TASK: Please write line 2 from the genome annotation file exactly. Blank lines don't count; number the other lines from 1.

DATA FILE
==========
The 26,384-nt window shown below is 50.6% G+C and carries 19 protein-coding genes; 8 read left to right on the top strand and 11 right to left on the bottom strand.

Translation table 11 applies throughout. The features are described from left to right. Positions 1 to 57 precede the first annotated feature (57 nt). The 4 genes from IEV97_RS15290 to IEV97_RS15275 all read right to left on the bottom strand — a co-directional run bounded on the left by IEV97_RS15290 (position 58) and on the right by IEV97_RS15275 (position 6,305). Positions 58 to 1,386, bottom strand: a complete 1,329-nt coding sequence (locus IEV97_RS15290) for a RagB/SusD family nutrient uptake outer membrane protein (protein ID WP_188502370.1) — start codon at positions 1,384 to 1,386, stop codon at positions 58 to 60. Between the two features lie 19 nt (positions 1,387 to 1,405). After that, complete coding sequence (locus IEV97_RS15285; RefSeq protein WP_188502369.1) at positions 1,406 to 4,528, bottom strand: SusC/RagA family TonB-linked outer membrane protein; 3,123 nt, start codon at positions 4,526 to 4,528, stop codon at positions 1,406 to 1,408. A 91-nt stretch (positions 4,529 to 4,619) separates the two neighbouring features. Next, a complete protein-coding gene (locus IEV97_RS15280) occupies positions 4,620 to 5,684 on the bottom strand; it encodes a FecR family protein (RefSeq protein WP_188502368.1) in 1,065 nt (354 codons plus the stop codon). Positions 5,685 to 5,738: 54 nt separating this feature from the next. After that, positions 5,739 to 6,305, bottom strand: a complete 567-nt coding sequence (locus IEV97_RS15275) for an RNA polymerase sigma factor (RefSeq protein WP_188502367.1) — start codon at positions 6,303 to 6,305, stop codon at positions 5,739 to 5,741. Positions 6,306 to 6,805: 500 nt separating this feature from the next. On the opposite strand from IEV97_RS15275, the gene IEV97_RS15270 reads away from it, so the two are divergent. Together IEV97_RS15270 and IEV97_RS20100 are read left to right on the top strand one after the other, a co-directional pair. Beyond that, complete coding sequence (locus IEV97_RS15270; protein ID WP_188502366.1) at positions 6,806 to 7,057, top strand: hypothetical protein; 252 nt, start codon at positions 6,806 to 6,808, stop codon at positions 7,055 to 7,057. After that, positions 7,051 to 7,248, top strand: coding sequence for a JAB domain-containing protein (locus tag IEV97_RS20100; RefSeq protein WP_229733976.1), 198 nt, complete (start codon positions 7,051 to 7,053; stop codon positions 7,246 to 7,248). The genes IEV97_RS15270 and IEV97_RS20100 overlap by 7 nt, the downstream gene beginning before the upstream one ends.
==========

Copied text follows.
Translation table 11 applies throughout. The features are described from left to right. Positions 1 to 57 precede the first annotated feature (57 nt). The 4 genes from IEV97_RS15290 to IEV97_RS15275 all read right to left on the bottom strand — a co-directional run bounded on the left by IEV97_RS15290 (position 58) and on the right by IEV97_RS15275 (position 6,305). Positions 58 to 1,386, bottom strand: a complete 1,329-nt coding sequence (locus IEV97_RS15290) for a RagB/SusD family nutrient uptake outer membrane protein (protein ID WP_188502370.1) — start codon at positions 1,384 to 1,386, stop codon at positions 58 to 60. Between the two features lie 19 nt (positions 1,387 to 1,405). After that, complete coding sequence (locus IEV97_RS15285; RefSeq protein WP_188502369.1) at positions 1,406 to 4,528, bottom strand: SusC/RagA family TonB-linked outer membrane protein; 3,123 nt, start codon at positions 4,526 to 4,528, stop codon at positions 1,406 to 1,408. A 91-nt stretch (positions 4,529 to 4,619) separates the two neighbouring features. Next, a complete protein-coding gene (locus IEV97_RS15280) occupies positions 4,620 to 5,684 on the bottom strand; it encodes a FecR family protein (RefSeq protein WP_188502368.1) in 1,065 nt (354 codons plus the stop codon). Positions 5,685 to 5,738: 54 nt separating this feature from the next. After that, positions 5,739 to 6,305, bottom strand: a complete 567-nt coding sequence (locus IEV97_RS15275) for an RNA polymerase sigma factor (RefSeq protein WP_188502367.1) — start codon at positions 6,303 to 6,305, stop codon at positions 5,739 to 5,741. Positions 6,306 to 6,805: 500 nt separating this feature from the next. On the opposite strand from IEV97_RS15275, the gene IEV97_RS15270 reads away from it, so the two are divergent. Together IEV97_RS15270 and IEV97_RS20100 are read left to right on the top strand one after the other, a co-directional pair. Beyond that, complete coding sequence (locus IEV97_RS15270; protein ID WP_188502366.1) at positions 6,806 to 7,057, top strand: hypothetical protein; 252 nt, start codon at positions 6,806 to 6,808, stop codon at positions 7,055 to 7,057. After that, positions 7,051 to 7,248, top strand: coding sequence for a JAB domain-containing protein (locus tag IEV97_RS20100; RefSeq protein WP_229733976.1), 198 nt, complete (start codon positions 7,051 to 7,053; stop codon positions 7,246 to 7,248). The genes IEV97_RS15270 and IEV97_RS20100 overlap by 7 nt, the downstream gene beginning before the upstream one ends.